Provision for loss on transit breakage being contingent in nature, not allowable: HC

By | October 10, 2015
(Last Updated On: October 10, 2015)

In case of assessee, engaged in business of manufacture and sale of India Made Foreign Liquor (IMFL), provision made for transit breakage was to be regarded as liability of contingent nature and as such was not an allowable deduction under section 37(1)Provision

HIGH COURT OF DELHI

Seagram Distilleries (P.) Ltd.

v.

Commissioner of Income-tax-III, New Delhi

S. MURALIDHAR AND VIBHU BAKHRU, JJ.

INCOME TAX APPEAL NOS. 898, 899, 900 & 901 OF 2009 AND 237 OF 2015

OCTOBER  6, 2015

 Deepak Chopra, Aditya Gupta and Ms. Neha Singh, Advocates for the Appellant. N.P. Sahni Senior Standing Counsel and Nitin Gulati, Junior Standing Counsel for the Respondent.

JUDGMENT

Dr. S. Muralidhar, J – These five appeals under Section 260A of the Income Tax Act, 1961 (‘Act’) by the two assesses, Pernod Ricard India Private Limited (earlier, Seagram Distilleries Private Limited) and Seagram Manufacturing Private Limited, raise a common question of law as to whether provision for transit breakages has a scientific basis or is contingent in nature and as such is not an allowable deduction while computing the total income of the Assessees. The Assessment Years (AYs’) involved in the present appeals are AYs 2001-02 to 2004-05.

2. The first Assessee, Seagram Distilleries Private Limited was a 100% subsidiary of Seagram India Private Limited engaged in the business of manufacture and sale of Grain Neutral Spirit (GNS) and India Made Foreign Liquor (IMFL) from its Nasik plant. The parent company, originally incorporated under the Companies Act, 1956 on 3rd September, 1993 under the name and style of Seagram India Private Limited, changed its name to Pernod Ricard India Private Limited (PRIPL) and obtained a fresh certificate of incorporation on 23rd April, 2007. Thereafter, Seagram Distilleries Private Limited was merged into the parent company, PRIPL by a scheme of amalgamation which received sanction from this Court vide an order dated 8th October 2010. The second Assessee, Seagram Manufacturing Limited (SML) is a 100% subsidiary of Seagram India Private Limited, now PRIPL, and is engaged in the business of blending, bottling, and trading of IMFL. The memo of parties in the appeal by the second Assessee, being ITA No. 237, shows the second Assessee as also ‘now Pernod Ricard India Private Limited.’ Both the Assessees’ products are transported in glass bottles by roads to various states in the country. According to the Assessees, since the bottles are prone to breakages, the Assessees while dispatching the goods make a provision for breakages on the basis of the past history of the region to which the goods are transported. Once the goods reach their intended destination the Assessees reverse the provision and debits the actual breakages to the profit and loss account (‘P&L Account’). At the close of the accounting year i.e. March 31st the Assessees make a similar provision for all goods under dispatch and debit the same to the P&L Account. However such provision is reversed on the first day of the following financial year and only actual breakages are debited to the P&L Account in the succeeding year as and when the goods under dispatch reach the destination.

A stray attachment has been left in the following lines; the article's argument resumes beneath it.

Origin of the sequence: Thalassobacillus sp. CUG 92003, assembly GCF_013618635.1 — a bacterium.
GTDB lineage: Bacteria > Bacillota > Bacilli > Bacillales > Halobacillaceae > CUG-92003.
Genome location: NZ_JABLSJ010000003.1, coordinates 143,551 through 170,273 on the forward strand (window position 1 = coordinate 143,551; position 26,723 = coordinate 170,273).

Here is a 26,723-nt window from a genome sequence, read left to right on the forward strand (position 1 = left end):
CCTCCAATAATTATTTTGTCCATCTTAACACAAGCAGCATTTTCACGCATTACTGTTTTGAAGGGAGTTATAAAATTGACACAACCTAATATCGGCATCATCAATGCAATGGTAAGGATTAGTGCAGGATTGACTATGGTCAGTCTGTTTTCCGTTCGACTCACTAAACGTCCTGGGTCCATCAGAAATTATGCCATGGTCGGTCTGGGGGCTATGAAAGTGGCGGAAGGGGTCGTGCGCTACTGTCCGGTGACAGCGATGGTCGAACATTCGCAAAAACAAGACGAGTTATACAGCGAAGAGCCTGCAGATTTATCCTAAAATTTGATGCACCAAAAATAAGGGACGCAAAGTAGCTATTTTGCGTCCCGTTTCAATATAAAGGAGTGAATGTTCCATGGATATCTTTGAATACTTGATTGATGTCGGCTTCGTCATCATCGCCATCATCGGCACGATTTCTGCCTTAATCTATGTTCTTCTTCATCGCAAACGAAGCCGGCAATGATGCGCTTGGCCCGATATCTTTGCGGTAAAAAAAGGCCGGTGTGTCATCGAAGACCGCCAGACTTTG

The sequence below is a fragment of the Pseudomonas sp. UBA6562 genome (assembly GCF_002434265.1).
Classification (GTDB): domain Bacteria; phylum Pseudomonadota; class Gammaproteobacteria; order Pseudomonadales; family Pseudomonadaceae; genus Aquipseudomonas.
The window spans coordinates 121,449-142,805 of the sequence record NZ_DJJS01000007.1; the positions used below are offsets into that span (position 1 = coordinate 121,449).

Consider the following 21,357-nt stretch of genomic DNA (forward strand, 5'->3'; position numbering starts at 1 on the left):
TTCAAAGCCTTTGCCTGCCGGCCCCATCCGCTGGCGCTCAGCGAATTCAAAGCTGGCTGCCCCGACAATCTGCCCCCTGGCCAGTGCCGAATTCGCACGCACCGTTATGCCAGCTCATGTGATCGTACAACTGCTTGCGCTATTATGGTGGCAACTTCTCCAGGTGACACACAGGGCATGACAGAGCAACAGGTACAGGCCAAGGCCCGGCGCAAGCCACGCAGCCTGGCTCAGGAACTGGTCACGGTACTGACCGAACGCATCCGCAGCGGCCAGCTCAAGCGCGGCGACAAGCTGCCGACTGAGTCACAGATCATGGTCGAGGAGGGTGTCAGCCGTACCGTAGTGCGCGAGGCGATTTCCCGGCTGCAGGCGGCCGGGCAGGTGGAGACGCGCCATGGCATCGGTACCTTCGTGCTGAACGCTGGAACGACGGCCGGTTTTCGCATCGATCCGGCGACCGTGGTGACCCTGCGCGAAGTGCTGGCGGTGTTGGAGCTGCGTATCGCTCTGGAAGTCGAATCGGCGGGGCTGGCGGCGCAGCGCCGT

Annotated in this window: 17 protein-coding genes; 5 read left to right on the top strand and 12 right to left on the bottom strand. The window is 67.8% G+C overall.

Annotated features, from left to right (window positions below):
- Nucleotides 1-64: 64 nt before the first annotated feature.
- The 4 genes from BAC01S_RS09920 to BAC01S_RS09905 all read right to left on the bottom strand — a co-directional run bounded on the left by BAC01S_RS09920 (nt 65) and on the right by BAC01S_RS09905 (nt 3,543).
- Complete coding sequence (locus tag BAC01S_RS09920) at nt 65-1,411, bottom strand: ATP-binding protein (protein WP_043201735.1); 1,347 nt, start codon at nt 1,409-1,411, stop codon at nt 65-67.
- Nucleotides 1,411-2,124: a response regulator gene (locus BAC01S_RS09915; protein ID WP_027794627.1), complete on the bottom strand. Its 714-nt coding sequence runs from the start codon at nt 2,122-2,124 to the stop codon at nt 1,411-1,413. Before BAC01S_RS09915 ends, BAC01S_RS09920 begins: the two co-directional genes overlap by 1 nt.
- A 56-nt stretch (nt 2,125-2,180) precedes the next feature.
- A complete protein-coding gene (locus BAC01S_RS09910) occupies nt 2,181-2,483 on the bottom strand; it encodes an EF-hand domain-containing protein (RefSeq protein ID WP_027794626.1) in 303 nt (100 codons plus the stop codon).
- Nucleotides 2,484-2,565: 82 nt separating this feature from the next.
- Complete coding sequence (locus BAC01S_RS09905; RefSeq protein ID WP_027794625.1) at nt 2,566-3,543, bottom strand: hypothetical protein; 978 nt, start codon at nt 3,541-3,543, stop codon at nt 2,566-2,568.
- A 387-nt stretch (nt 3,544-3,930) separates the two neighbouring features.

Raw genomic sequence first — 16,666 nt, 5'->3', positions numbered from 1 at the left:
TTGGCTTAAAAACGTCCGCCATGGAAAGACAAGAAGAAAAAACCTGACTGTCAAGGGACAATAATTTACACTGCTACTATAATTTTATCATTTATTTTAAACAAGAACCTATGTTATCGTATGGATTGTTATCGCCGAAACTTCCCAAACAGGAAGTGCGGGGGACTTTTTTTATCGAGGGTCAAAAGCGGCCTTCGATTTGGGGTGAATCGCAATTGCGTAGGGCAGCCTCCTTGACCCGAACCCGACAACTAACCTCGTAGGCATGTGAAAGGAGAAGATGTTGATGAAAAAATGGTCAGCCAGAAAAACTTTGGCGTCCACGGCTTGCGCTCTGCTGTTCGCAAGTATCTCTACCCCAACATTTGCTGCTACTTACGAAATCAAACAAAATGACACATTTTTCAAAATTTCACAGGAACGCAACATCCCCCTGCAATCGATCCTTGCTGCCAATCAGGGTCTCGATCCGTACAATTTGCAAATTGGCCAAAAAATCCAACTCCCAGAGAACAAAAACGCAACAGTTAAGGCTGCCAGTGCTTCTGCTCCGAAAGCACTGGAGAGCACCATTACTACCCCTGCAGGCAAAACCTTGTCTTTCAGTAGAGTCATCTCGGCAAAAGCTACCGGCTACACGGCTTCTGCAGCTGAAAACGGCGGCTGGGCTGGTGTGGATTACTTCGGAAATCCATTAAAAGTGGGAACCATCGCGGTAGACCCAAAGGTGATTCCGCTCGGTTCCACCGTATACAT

3. The Assessing Officer (‘AO’), in the case of the first Assessee, by the order dated 26th March 2004 for AY 2001-02, held that in cases of breakage and pilferage, the liability is not certain. Consequently, the provision made was treated as a contingent liability and, therefore, not allowable. It was added back to the total income of the first Assessee. The Commissioner of Income Tax (Appeals) [‘CIT (A)’] by an order dated 31st March 2006 allowed the Assessee’s appeal. The CIT (A) held that the provision had been made on a scientific basis and that the method of accounting for transit breakages had been followed by the first Assessee year after year. The CIT (A) held that the decision of the Supreme Court in Bharat Earth Movers v .CIT 245 ITR 428 (SC)supports the case of the first Assessee.

4. The Revenue then appealed to the ITAT by filing ITA No. 2532/Del/2006 for AY 2001-02. By the time the said appeal was taken up for hearing, the appeals for the other AYs i.e. 2002-03, 2003-04 and 2004-05, being ITA Nos. 113, 114 and 3170/Del/2007, were also filed by the Revenue. By the common order dated 16th March 2009, the ITAT allowed the appeals of the Revenue on the above aspect of provision for breakages for AYs 2001-02, 2002-03, 2003-04 and 2004-05. It was held that the provision made was without “any basis much less scientific one”. It was noted that this was evident by the fact that the first Assessee itself had reversed the provision on the first day of the following year. Analysing the chart submitted by the first Assessee on the provision made on the actual breakages for each of the AYs, the ITAT noted that in each year the provision made was excessive. The first Assessee did not have enough experience of its own to enable it to make provision of expenditure on scientific basis. It appeared to have been made on ad hoc basis depending on the places of destination. By a subsequent order dated 28th November 2014, the ITAT followed its earlier aforementioned decision and dismissed the second Assessee’s cross appeal on the same issue for AY 2001-02. Against the said dismissal the second Assessee has filed ITA No. 237 of 2015. Thus, the five appeals before this Court are as under:

Appeal before the High CourtAppeal before the ITATAssessment YearITAT Order
ITA 237/2015 (Second Assessee’s appeal)ITA No. 4535/Del/2004 (Assessee’s Appeal)2001-0228th November, 2014
ITA No. 898/2009 (First Assessee’s appeal)ITA No. 2802/Del/2007 (Assessee’s appeal)2004-0516th March, 2009